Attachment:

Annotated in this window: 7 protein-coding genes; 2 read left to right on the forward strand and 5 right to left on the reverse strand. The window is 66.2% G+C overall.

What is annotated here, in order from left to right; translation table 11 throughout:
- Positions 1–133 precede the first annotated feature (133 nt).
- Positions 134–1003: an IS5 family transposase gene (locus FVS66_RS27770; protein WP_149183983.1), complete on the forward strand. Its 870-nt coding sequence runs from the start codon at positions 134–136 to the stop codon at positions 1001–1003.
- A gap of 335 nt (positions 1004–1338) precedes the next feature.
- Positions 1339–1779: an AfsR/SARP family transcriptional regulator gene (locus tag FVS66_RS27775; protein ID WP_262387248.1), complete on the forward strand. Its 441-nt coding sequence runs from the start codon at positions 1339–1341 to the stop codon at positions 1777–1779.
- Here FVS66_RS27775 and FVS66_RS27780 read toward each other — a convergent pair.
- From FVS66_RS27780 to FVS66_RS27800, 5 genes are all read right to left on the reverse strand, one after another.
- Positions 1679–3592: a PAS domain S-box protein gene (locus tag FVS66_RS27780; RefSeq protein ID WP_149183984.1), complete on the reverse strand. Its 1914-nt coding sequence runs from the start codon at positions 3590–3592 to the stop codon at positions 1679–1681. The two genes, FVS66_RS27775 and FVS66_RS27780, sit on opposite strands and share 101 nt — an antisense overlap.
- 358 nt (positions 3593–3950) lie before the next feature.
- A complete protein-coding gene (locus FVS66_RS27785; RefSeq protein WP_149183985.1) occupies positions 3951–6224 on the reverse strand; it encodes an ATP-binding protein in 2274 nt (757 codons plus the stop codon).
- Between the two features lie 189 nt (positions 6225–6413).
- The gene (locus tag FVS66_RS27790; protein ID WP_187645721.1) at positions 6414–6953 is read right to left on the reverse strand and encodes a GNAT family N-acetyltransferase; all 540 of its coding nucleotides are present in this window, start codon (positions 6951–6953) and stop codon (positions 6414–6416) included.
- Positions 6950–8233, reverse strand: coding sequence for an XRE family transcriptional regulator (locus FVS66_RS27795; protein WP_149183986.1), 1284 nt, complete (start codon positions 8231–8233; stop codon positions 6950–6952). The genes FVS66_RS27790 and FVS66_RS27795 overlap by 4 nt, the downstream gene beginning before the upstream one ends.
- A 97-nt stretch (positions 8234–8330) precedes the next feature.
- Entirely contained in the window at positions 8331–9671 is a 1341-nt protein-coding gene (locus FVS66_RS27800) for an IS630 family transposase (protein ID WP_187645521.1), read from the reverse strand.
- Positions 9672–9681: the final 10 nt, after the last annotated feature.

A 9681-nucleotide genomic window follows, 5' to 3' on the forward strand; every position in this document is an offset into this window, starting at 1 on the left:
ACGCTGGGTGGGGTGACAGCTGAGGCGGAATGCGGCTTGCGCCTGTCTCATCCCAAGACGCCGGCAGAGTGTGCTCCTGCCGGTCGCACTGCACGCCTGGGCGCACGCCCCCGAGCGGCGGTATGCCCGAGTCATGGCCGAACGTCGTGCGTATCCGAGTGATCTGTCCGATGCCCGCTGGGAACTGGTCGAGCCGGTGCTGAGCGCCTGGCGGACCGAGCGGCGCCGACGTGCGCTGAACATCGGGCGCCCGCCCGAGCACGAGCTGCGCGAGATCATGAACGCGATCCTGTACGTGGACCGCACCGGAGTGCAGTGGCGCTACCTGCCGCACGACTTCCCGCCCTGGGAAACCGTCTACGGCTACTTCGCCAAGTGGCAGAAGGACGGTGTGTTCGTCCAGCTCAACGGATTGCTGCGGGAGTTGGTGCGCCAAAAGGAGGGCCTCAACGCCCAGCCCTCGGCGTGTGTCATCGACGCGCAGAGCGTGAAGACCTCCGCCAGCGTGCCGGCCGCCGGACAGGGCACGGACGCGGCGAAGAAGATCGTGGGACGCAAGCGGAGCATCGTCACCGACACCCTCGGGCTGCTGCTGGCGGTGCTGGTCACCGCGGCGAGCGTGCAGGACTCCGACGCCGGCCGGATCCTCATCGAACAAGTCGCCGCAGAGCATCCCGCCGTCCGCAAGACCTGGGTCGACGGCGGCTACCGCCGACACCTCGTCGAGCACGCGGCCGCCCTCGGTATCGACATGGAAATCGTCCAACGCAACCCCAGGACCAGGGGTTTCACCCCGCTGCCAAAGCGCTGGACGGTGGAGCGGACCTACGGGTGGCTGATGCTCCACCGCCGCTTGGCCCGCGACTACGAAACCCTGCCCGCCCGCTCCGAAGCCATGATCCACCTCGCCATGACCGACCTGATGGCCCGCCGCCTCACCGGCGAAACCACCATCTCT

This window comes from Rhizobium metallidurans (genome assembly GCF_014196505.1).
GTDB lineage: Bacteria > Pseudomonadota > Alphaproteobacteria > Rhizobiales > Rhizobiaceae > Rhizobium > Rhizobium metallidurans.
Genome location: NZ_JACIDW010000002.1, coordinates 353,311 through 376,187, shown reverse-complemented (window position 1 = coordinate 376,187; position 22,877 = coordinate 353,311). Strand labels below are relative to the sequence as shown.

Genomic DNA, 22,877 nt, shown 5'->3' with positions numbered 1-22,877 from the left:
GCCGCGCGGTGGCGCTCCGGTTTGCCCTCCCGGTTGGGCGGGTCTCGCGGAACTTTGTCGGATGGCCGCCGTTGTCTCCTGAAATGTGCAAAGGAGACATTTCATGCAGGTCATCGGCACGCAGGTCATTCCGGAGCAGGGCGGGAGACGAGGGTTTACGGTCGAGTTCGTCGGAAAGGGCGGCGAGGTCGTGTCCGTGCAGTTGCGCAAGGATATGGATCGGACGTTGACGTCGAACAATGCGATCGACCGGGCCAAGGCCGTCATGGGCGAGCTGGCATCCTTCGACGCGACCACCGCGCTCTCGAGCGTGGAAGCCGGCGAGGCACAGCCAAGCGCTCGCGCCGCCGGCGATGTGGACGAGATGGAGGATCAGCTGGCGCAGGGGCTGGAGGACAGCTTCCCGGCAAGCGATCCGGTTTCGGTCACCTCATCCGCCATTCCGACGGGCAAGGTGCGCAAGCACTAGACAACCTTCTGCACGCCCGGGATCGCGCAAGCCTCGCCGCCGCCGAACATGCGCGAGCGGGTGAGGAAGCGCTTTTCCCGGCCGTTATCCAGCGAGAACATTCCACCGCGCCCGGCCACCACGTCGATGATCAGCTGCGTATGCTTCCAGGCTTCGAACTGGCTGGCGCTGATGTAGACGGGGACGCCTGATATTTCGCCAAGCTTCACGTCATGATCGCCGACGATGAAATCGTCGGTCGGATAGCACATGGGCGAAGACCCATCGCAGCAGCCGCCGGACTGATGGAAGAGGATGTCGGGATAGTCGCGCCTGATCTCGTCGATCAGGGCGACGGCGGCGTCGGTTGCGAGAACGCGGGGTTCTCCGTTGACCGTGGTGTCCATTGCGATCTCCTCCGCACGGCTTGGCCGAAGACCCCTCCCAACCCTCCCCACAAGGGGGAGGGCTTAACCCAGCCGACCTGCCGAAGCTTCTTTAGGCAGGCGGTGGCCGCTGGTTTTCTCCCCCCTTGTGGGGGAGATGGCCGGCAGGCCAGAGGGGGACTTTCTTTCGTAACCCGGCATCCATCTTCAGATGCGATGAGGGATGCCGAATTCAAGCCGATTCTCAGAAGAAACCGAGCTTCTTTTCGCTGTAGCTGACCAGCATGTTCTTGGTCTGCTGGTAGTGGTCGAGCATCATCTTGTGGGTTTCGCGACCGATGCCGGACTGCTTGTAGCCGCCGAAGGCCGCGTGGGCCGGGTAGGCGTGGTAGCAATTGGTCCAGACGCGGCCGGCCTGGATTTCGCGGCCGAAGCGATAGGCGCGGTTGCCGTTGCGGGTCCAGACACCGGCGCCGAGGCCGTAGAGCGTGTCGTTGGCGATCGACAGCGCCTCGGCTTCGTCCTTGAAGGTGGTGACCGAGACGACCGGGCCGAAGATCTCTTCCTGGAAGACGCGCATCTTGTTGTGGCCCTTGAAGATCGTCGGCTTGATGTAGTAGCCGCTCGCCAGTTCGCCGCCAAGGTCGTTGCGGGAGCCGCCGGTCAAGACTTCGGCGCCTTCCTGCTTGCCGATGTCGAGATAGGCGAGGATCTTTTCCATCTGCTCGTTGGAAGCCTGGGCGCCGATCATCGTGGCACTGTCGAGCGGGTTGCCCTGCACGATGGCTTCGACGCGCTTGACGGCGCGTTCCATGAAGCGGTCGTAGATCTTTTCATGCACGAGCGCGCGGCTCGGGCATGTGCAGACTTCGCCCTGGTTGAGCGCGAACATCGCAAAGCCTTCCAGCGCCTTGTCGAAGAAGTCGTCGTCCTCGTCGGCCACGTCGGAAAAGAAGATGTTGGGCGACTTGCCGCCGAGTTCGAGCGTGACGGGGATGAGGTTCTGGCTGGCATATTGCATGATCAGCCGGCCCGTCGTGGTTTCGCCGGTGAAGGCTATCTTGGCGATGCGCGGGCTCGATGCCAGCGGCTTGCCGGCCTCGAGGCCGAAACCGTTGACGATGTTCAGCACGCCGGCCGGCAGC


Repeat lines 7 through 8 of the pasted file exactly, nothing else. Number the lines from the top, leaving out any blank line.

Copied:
- Here FVS66_RS27775 and FVS66_RS27780 read toward each other — a convergent pair.
- From FVS66_RS27780 to FVS66_RS27800, 5 genes are all read right to left on the reverse strand, one after another.